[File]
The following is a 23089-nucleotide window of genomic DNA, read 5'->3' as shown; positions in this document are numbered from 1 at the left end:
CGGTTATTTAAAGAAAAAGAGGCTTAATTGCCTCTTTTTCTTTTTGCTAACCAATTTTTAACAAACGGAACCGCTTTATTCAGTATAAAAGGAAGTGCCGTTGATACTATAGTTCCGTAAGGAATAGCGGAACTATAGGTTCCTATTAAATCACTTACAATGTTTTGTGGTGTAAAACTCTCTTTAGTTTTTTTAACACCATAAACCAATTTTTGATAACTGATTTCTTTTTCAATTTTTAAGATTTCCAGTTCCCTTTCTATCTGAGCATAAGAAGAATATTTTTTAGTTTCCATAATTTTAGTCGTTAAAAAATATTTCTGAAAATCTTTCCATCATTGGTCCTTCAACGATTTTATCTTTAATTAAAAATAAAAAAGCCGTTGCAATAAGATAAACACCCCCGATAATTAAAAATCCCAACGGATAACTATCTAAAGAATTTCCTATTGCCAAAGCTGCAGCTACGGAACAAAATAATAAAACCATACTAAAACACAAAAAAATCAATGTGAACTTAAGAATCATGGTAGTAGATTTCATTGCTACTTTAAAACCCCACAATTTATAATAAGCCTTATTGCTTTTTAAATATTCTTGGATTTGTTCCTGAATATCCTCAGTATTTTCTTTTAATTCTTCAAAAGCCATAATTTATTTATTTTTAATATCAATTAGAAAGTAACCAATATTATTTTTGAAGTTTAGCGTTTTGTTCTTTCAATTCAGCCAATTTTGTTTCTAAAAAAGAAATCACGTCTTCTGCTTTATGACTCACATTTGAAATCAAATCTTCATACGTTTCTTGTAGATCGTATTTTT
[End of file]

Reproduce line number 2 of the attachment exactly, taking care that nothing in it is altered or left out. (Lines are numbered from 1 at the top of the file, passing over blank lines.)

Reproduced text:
CGGTTATTTAAAGAAAAAGAGGCTTAATTGCCTCTTTTTCTTTTTGCTAACCAATTTTTAACAAACGGAACCGCTTTATTCAGTATAAAAGGAAGTGCCGTTGATACTATAGTTCCGTAAGGAATAGCGGAACTATAGGTTCCTATTAAATCACTTACAATGTTTTGTGGTGTAAAACTCTCTTTAGTTTTTTTAACACCATAAACCAATTTTTGATAACTGATTTCTTTTTCAATTTTTAAGATTTCCAGTTCCCTTTCTATCTGAGCATAAGAAGAATATTTTTTAGTTTCCATAATTTTAGTCGTTAAAAAATATTTCTGAAAATCTTTCCATCATTGGTCCTTCAACGATTTTATCTTTAATTAAAAATAAAAAAGCCGTTGCAATAAGATAAACACCCCCGATAATTAAAAATCCCAACGGATAACTATCTAAAGAATTTCCTATTGCCAAAGCTGCAGCTACGGAACAAAATAATAAAACCATACTAAAACACAAAAAAATCAATGTGAACTTAAGAATCATGGTAGTAGATTTCATTGCTACTTTAAAACCCCACAATTTATAATAAGCCTTATTGCTTTTTAAATATTCTTGGATTTGTTCCTGAATATCCTCAGTATTTTCTTTTAATTCTTCAAAAGCCATAATTTATTTATTTTTAATATCAATTAGAAAGTAACCAATATTATTTTTGAAGTTTAGCGTTTTGTTCTTTCAATTCAGCCAATTTTGTTTCTAAAAAAGAAATCACGTCTTCTGCTTTATGACTCACATTTGAAATCAAATCTTCATACGTTTCTTGTAGATCGTATTTTT